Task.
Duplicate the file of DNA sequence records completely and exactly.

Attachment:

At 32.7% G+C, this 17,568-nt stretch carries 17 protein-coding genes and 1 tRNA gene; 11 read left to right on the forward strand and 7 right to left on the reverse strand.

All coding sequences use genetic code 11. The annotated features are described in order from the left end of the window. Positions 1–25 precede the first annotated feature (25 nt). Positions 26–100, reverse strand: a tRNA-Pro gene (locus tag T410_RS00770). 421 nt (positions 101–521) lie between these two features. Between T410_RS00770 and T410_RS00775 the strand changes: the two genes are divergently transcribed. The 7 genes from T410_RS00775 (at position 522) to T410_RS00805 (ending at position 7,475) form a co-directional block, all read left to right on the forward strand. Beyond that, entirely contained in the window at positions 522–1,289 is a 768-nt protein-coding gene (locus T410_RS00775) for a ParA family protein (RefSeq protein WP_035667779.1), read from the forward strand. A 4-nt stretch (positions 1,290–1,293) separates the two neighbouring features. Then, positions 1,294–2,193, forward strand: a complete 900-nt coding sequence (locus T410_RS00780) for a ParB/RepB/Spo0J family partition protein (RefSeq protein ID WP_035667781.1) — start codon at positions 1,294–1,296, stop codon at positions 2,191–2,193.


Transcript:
At 32.7% G+C, this 17,568-nt stretch carries 17 protein-coding genes and 1 tRNA gene; 11 read left to right on the forward strand and 7 right to left on the reverse strand.

All coding sequences use genetic code 11. The annotated features are described in order from the left end of the window. Positions 1–25 precede the first annotated feature (25 nt). Positions 26–100, reverse strand: a tRNA-Pro gene (locus tag T410_RS00770). 421 nt (positions 101–521) lie between these two features. Between T410_RS00770 and T410_RS00775 the strand changes: the two genes are divergently transcribed. The 7 genes from T410_RS00775 (at position 522) to T410_RS00805 (ending at position 7,475) form a co-directional block, all read left to right on the forward strand. Beyond that, entirely contained in the window at positions 522–1,289 is a 768-nt protein-coding gene (locus T410_RS00775) for a ParA family protein (RefSeq protein WP_035667779.1), read from the forward strand. A 4-nt stretch (positions 1,290–1,293) separates the two neighbouring features. Then, positions 1,294–2,193, forward strand: a complete 900-nt coding sequence (locus T410_RS00780) for a ParB/RepB/Spo0J family partition protein (RefSeq protein ID WP_035667781.1) — start codon at positions 1,294–1,296, stop codon at positions 2,191–2,193.